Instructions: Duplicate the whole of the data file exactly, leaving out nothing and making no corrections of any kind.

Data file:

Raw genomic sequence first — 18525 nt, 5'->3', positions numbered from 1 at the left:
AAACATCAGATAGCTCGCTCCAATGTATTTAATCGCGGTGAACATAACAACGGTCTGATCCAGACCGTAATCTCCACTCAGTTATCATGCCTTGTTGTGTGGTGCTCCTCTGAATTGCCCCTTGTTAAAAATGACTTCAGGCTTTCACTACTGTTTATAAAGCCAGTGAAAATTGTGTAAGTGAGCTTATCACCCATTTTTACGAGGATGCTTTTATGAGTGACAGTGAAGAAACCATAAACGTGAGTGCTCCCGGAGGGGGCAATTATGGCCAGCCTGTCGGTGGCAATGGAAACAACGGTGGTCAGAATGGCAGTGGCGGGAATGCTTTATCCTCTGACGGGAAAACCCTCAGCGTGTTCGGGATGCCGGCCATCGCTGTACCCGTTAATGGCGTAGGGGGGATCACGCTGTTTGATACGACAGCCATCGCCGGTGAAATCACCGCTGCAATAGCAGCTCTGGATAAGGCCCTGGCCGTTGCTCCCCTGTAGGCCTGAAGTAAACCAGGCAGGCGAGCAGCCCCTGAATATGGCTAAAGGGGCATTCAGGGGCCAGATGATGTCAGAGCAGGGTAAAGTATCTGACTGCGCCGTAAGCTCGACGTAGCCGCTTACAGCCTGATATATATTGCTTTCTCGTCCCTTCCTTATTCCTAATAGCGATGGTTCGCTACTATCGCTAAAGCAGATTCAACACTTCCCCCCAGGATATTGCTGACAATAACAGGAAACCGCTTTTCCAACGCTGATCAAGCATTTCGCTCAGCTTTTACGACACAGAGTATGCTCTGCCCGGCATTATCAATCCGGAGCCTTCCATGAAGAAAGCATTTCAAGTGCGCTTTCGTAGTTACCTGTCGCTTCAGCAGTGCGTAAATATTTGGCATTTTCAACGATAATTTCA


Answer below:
Raw genomic sequence first — 18525 nt, 5'->3', positions numbered from 1 at the left:
AAACATCAGATAGCTCGCTCCAATGTATTTAATCGCGGTGAACATAACAACGGTCTGATCCAGACCGTAATCTCCACTCAGTTATCATGCCTTGTTGTGTGGTGCTCCTCTGAATTGCCCCTTGTTAAAAATGACTTCAGGCTTTCACTACTGTTTATAAAGCCAGTGAAAATTGTGTAAGTGAGCTTATCACCCATTTTTACGAGGATGCTTTTATGAGTGACAGTGAAGAAACCATAAACGTGAGTGCTCCCGGAGGGGGCAATTATGGCCAGCCTGTCGGTGGCAATGGAAACAACGGTGGTCAGAATGGCAGTGGCGGGAATGCTTTATCCTCTGACGGGAAAACCCTCAGCGTGTTCGGGATGCCGGCCATCGCTGTACCCGTTAATGGCGTAGGGGGGATCACGCTGTTTGATACGACAGCCATCGCCGGTGAAATCACCGCTGCAATAGCAGCTCTGGATAAGGCCCTGGCCGTTGCTCCCCTGTAGGCCTGAAGTAAACCAGGCAGGCGAGCAGCCCCTGAATATGGCTAAAGGGGCATTCAGGGGCCAGATGATGTCAGAGCAGGGTAAAGTATCTGACTGCGCCGTAAGCTCGACGTAGCCGCTTACAGCCTGATATATATTGCTTTCTCGTCCCTTCCTTATTCCTAATAGCGATGGTTCGCTACTATCGCTAAAGCAGATTCAACACTTCCCCCCAGGATATTGCTGACAATAACAGGAAACCGCTTTTCCAACGCTGATCAAGCATTTCGCTCAGCTTTTACGACACAGAGTATGCTCTGCCCGGCATTATCAATCCGGAGCCTTCCATGAAGAAAGCATTTCAAGTGCGCTTTCGTAGTTACCTGTCGCTTCAGCAGTGCGTAAATATTTGGCATTTTCAACGATAATTTCA